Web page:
This article, entitled Destructo Preschooler comes from Erin Ferris at http://amidwesterngirlincowboycountry.blogspot.com
It's no secret that the three-year-old version of my Hallie Claire is a teeny, tiny terror. Oh, she may come across as sweet and kind and gentle. And she's often overflowing with hugs and kisses for her family, friends, teachers, and the puppies at the mall's Puppy Store. But Hallie does absolutely everything - listening, obeying, sleeping, eating - on her own terms and in her own time, and is only sweet, kind, gentle, and overflowing with love when she wants to be. The rest of the time, Spicy McSpicy is deliberately and strategically chipping away at my sanity.
When Will was a baby, a mom of slightly older children told me that "any mother who calls the twos terrible never had a child live to be three". I laughed politely, and assumed that her son or daughter must have entered their "terrible twos" later than most kids.
But oh, how right she turned out to be.
Howdy! My name is Erin, and I am a wife, mother and writer living in College Station, TX. After eight years working in fundraising and volunteer management for the American Red Cross, my family moved across the country – from Michigan to Texas, which was quite the culture shock – and I decided a change in focus should accompany my change in geography. I now spend my “free time” (while preschool is in session and during naptime) sharing my experiences and cultivating conversations about parenting, cooking and baking, home and family organization, and philanthropy and volunteerism on my personal blog, my kid-focused blog and for the American Red Cross. And I’m loving every minute of it.
Here's the problem. Two-year-olds are stubborn, lack both physical and emotional self-control, and insist on doing everything themselves, regardless of whether or not they're actually capable of accomplishing the task. On the worst days, we tell ourselves that life with our little one will be better once they're three; they'll be better communicators and will understand us on a more abstract level, therefore we'll be able to provide them with acceptable (to them) explanations and rationalize with them when they're unhappy about the circumstances in which they find themselves.
But we'd be wrong.
Three-year-olds are just as stubborn as two-year-olds, and are still pretty lacking in both the physical and emotional self-control departments. The kicker, however, is that three-year-olds are smarter than two-year-olds. They've learned to deliberately disobey, as well as how to use their behavior to manipulate the world around them. They are collectively - at least in my experience - the most difficult group of people on the planet. And Hallie...Hallie is their leader.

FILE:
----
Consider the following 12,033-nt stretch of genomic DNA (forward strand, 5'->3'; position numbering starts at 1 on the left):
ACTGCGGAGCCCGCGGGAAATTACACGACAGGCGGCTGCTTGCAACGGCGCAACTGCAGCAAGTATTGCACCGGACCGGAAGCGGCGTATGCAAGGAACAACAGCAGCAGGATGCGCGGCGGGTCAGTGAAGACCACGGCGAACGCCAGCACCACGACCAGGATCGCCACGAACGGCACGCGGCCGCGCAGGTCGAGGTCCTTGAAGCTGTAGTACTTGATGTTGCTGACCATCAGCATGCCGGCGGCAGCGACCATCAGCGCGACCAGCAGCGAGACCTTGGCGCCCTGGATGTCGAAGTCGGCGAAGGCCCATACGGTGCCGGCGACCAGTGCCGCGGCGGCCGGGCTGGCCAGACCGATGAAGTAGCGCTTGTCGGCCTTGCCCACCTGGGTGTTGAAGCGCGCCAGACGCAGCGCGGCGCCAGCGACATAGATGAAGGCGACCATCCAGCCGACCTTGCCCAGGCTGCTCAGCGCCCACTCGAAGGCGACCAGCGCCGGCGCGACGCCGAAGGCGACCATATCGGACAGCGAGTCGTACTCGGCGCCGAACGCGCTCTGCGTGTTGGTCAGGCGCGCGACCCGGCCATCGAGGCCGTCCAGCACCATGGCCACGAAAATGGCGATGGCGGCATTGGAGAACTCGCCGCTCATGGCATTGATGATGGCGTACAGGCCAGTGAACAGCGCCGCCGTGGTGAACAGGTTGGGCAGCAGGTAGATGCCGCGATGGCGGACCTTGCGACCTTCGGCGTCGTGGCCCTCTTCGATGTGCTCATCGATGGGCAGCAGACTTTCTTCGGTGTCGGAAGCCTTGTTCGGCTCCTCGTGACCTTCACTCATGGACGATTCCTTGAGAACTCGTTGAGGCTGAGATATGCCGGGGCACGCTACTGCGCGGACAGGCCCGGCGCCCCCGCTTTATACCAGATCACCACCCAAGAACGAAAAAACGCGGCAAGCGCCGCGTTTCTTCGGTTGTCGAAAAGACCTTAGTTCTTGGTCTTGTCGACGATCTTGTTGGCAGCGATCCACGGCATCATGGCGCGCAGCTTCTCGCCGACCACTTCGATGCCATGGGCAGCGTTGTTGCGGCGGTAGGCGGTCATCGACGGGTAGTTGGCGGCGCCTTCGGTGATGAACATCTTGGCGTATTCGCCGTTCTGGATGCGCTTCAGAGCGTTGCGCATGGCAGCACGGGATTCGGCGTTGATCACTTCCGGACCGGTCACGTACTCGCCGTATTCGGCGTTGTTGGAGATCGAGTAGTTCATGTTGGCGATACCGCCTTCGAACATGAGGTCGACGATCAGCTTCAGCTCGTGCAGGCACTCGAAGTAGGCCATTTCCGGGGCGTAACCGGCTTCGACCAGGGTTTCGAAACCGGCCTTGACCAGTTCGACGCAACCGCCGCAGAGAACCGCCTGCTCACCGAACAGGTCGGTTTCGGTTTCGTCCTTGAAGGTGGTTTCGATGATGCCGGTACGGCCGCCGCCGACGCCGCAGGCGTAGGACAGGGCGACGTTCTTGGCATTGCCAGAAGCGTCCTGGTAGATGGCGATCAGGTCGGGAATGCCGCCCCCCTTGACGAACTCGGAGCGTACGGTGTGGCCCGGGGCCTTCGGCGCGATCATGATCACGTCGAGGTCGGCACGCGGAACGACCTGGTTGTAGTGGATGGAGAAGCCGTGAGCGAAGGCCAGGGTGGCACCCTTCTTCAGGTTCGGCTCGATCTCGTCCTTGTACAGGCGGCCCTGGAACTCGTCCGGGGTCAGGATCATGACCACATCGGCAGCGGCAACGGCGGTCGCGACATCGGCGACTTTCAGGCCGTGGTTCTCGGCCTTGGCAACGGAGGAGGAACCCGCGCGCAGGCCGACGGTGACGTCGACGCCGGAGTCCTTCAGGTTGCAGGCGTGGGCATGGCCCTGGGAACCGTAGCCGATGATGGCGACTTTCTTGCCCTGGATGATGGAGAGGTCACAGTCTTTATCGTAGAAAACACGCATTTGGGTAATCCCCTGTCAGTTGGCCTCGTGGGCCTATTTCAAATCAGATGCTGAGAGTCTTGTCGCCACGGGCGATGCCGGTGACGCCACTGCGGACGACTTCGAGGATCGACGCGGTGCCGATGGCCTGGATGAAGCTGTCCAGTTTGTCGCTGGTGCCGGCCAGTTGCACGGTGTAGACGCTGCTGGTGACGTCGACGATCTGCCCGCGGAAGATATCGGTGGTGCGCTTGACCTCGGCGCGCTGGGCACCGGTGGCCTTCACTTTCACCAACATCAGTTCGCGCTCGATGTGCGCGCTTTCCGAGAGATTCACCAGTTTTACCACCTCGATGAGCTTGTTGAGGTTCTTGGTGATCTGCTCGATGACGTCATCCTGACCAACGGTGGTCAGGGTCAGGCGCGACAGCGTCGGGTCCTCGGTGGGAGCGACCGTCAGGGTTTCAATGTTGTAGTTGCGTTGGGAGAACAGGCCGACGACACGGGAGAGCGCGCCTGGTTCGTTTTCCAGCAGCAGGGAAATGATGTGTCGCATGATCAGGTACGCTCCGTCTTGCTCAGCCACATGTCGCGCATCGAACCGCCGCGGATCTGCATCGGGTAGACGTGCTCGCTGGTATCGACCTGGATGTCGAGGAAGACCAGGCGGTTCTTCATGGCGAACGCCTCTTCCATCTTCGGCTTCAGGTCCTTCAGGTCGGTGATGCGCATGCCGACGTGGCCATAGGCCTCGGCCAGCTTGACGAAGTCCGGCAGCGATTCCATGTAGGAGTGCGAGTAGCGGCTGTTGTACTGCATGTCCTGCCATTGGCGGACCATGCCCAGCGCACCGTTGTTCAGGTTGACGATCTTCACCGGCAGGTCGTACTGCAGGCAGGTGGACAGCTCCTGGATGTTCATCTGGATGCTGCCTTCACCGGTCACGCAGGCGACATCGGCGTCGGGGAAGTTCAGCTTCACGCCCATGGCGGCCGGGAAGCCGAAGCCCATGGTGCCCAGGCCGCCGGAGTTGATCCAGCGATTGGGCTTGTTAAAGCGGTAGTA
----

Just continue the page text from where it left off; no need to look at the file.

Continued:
I bring all this up because the other day I realized I'd never gotten around to posting pictures of the rest of our new house. (I'm not sure I can call the house new anymore though, since we've owned it for more than a year and have lived here for about 11 months.) As I started making notes, I was reminded of all of the things around the house on which Hallie has already "left her mark". And I don't mean that in a good way (or with regard to tearing pages out of library books or destroying toys or household items).
Here's the list, as it stands as of this afternoon:
1. Hallie peed on bathroom floor at least five times, and on our new living room floors twice. These were not accidents.
2. Hallie peed in the shed. I couldn't care less about pee in the shed, but the fact that she did it to protest the fact that I wouldn't let her run around outside completely naked (I was legitimately worried about her sitting in ants) makes it worth mentioning.
3. Hallie clogged the toilet five times, twice so severely that she flooded the entire bathroom with more than an inch of toilet water.
4. Hallie broke two door knobs, the television stand/cabinet door, and the pantry door by hanging on them. You wouldn't guess this would be possible, seeing as she weighs a measly 24 pounds, but I assure you, it is.
5. Hallie chipped the paint off the woodwork in bedroom with a My Little Pony's unicorn horn. For no other reason than she could. After this little project she came out of her room and informed me that she "broke her room".
6. Hallie colored the stroller/bike trailer windows, the back seat of the car, and the playroom toy box, table and chairs, and couch. And then she taught her 15-month-old cousin to follow her lead.
7. Hallie stuck her bubble gum to the bottom of her shoe - I assume just to see what would happen - and then walked through the master bedroom and bathroom. I think she fast forwarded the timeline on us replacing that carpet by a year or so.